PubMed ID
7484198 View in PubMed
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[Depressions among the elderly. Attitudes and myths, facts and questions]

https://arctichealth.org/en/permalink/ahliterature46520
Source
Lakartidningen. 1994 Dec 21;91(51-52):4844-5
Publication Type
Article
Date
Dec-21-1994

Effect of an educational program for general practitioners on Gotland on the pattern of prescription of psychotropic drugs.

https://arctichealth.org/en/permalink/ahliterature46663
Source
Acta Psychiatr Scand. 1990 Dec;82(6):399-403
Publication Type
Article
Date
Dec-1990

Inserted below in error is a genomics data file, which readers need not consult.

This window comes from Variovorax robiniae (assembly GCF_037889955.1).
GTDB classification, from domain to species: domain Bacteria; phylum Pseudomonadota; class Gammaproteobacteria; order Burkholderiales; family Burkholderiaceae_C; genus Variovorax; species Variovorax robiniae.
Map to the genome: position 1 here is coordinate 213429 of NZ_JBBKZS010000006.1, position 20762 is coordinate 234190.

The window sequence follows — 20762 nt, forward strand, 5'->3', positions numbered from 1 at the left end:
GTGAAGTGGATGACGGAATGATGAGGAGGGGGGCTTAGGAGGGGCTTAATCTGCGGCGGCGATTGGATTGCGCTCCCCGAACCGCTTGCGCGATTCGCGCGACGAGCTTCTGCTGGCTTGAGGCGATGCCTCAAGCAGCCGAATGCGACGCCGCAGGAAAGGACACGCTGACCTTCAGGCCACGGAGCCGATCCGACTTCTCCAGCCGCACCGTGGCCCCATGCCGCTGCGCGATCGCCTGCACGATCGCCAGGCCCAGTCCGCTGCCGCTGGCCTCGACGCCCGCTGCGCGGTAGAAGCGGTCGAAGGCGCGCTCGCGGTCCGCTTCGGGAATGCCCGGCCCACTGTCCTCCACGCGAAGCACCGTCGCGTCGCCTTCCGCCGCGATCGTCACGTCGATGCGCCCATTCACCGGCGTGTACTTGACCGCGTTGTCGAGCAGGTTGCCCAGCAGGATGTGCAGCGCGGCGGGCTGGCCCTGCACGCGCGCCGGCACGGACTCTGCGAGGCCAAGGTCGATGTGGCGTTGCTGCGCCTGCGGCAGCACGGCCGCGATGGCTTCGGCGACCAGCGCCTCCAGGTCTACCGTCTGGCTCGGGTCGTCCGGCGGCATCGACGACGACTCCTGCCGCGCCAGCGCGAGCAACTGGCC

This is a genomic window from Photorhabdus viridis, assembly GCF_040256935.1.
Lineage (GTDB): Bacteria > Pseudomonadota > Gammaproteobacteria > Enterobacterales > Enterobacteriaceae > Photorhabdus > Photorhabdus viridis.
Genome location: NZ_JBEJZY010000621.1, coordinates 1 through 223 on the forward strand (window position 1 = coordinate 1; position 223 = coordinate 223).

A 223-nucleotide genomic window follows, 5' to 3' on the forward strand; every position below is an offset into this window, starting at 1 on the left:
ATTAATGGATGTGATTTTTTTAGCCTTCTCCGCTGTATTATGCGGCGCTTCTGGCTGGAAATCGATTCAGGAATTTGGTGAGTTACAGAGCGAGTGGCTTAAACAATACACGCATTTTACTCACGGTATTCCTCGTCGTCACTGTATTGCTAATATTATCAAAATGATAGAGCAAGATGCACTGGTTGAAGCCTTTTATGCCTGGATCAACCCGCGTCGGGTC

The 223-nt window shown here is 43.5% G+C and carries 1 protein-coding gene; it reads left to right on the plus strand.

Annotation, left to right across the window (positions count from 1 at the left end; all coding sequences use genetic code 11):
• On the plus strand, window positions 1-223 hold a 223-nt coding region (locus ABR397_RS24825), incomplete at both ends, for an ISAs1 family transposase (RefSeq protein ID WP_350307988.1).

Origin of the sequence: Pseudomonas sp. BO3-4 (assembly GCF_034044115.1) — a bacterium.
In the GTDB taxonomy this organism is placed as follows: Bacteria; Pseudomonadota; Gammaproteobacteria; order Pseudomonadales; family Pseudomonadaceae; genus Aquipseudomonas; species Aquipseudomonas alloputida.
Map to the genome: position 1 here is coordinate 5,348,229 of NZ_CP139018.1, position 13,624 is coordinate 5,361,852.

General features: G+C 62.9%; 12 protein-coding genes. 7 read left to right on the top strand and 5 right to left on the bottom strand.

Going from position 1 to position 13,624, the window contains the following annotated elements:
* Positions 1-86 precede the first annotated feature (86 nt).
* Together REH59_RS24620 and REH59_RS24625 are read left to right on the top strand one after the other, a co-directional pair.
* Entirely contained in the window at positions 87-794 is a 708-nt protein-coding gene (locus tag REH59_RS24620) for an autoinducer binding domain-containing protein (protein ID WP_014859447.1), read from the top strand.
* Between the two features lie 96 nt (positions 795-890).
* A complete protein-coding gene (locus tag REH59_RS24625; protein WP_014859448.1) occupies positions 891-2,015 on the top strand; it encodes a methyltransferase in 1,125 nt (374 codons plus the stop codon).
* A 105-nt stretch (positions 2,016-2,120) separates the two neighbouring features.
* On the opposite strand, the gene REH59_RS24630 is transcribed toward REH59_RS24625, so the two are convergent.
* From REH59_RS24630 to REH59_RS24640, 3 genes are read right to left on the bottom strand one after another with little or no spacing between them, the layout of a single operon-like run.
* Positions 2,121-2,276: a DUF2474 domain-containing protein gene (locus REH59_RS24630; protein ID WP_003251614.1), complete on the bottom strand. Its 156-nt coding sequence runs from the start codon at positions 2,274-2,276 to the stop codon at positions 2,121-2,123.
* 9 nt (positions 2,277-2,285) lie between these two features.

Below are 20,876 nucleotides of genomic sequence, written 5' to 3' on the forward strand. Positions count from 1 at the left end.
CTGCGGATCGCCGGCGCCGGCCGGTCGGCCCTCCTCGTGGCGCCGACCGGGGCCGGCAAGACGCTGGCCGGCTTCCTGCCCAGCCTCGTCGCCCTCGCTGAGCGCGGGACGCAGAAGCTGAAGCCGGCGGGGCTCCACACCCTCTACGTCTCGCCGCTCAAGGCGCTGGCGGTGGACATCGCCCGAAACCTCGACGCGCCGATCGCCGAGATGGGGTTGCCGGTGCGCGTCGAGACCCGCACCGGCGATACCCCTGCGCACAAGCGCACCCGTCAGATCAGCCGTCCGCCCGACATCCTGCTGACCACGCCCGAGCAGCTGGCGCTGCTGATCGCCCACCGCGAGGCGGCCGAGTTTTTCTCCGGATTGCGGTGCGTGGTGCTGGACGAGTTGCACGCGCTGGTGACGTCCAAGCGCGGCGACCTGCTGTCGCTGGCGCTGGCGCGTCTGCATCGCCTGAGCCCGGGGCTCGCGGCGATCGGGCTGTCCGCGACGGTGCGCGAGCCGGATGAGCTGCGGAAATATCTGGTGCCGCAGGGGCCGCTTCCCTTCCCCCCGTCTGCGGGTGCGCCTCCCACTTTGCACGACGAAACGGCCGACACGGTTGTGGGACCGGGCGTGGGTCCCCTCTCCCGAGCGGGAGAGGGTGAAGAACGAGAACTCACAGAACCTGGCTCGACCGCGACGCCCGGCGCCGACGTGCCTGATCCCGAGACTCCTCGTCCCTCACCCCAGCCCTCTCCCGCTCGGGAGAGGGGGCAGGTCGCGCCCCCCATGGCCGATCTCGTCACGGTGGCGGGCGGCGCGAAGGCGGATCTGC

Author
W. Rutz
L. von Knorring
J. Wålinder
B. Wistedt
Author Affiliation
Department of Psychiatry, St. Olof's Hospital, Visby, Sweden.
Source
Acta Psychiatr Scand. 1990 Dec;82(6):399-403
Date
Dec-1990
Language
English
Publication Type
Article
Keywords
Antidepressive Agents - therapeutic use
Curriculum
Depressive Disorder - diagnosis - drug therapy
Drug Utilization - trends
Education, Medical, Continuing
Family Practice - education
Humans
Lithium - therapeutic use
Prescriptions, Drug
Psychiatry - education
Psychotropic Drugs - therapeutic use
Research Support, Non-U.S. Gov't
Sweden
Abstract